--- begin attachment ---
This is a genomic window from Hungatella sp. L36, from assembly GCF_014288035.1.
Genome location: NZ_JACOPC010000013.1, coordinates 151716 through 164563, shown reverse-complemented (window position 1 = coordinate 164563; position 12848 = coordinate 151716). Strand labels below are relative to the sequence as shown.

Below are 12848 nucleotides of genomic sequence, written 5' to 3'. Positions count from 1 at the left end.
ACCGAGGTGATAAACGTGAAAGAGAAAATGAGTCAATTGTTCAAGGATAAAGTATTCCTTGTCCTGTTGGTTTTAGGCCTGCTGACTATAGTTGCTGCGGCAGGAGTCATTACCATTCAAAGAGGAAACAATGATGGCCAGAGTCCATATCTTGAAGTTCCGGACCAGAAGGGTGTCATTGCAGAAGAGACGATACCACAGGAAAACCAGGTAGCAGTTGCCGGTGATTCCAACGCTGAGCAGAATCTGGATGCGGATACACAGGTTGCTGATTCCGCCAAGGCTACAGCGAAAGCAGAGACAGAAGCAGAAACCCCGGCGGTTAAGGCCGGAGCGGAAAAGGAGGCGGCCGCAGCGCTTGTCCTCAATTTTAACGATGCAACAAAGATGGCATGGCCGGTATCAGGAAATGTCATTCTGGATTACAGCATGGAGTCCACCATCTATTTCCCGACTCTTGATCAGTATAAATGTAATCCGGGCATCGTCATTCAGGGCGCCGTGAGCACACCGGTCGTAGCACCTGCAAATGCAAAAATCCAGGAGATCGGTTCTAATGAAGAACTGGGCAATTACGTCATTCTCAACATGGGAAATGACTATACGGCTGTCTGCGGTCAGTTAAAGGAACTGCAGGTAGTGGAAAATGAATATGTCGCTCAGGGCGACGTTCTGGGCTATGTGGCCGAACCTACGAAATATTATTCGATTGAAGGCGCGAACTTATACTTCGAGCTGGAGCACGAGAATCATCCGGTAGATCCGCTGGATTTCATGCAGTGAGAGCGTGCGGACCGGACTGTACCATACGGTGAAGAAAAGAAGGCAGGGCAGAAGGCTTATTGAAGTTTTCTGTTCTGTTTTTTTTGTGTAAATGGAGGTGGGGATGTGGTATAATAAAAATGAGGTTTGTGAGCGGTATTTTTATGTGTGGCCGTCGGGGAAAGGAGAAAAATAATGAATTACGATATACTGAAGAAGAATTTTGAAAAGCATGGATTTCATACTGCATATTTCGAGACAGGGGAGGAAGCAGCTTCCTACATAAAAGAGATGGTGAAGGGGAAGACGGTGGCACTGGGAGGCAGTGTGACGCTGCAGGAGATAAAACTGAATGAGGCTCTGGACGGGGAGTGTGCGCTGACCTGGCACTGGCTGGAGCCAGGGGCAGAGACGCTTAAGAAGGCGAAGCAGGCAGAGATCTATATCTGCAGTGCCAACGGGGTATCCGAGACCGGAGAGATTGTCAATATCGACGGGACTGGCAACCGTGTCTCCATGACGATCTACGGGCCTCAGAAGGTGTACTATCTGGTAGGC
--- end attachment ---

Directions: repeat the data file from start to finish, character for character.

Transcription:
This is a genomic window from Hungatella sp. L36, from assembly GCF_014288035.1.
Genome location: NZ_JACOPC010000013.1, coordinates 151716 through 164563, shown reverse-complemented (window position 1 = coordinate 164563; position 12848 = coordinate 151716). Strand labels below are relative to the sequence as shown.

Below are 12848 nucleotides of genomic sequence, written 5' to 3'. Positions count from 1 at the left end.
ACCGAGGTGATAAACGTGAAAGAGAAAATGAGTCAATTGTTCAAGGATAAAGTATTCCTTGTCCTGTTGGTTTTAGGCCTGCTGACTATAGTTGCTGCGGCAGGAGTCATTACCATTCAAAGAGGAAACAATGATGGCCAGAGTCCATATCTTGAAGTTCCGGACCAGAAGGGTGTCATTGCAGAAGAGACGATACCACAGGAAAACCAGGTAGCAGTTGCCGGTGATTCCAACGCTGAGCAGAATCTGGATGCGGATACACAGGTTGCTGATTCCGCCAAGGCTACAGCGAAAGCAGAGACAGAAGCAGAAACCCCGGCGGTTAAGGCCGGAGCGGAAAAGGAGGCGGCCGCAGCGCTTGTCCTCAATTTTAACGATGCAACAAAGATGGCATGGCCGGTATCAGGAAATGTCATTCTGGATTACAGCATGGAGTCCACCATCTATTTCCCGACTCTTGATCAGTATAAATGTAATCCGGGCATCGTCATTCAGGGCGCCGTGAGCACACCGGTCGTAGCACCTGCAAATGCAAAAATCCAGGAGATCGGTTCTAATGAAGAACTGGGCAATTACGTCATTCTCAACATGGGAAATGACTATACGGCTGTCTGCGGTCAGTTAAAGGAACTGCAGGTAGTGGAAAATGAATATGTCGCTCAGGGCGACGTTCTGGGCTATGTGGCCGAACCTACGAAATATTATTCGATTGAAGGCGCGAACTTATACTTCGAGCTGGAGCACGAGAATCATCCGGTAGATCCGCTGGATTTCATGCAGTGAGAGCGTGCGGACCGGACTGTACCATACGGTGAAGAAAAGAAGGCAGGGCAGAAGGCTTATTGAAGTTTTCTGTTCTGTTTTTTTTGTGTAAATGGAGGTGGGGATGTGGTATAATAAAAATGAGGTTTGTGAGCGGTATTTTTATGTGTGGCCGTCGGGGAAAGGAGAAAAATAATGAATTACGATATACTGAAGAAGAATTTTGAAAAGCATGGATTTCATACTGCATATTTCGAGACAGGGGAGGAAGCAGCTTCCTACATAAAAGAGATGGTGAAGGGGAAGACGGTGGCACTGGGAGGCAGTGTGACGCTGCAGGAGATAAAACTGAATGAGGCTCTGGACGGGGAGTGTGCGCTGACCTGGCACTGGCTGGAGCCAGGGGCAGAGACGCTTAAGAAGGCGAAGCAGGCAGAGATCTATATCTGCAGTGCCAACGGGGTATCCGAGACCGGAGAGATTGTCAATATCGACGGGACTGGCAACCGTGTCTCCATGACGATCTACGGGCCTCAGAAGGTGTACTATCTGGTAGGC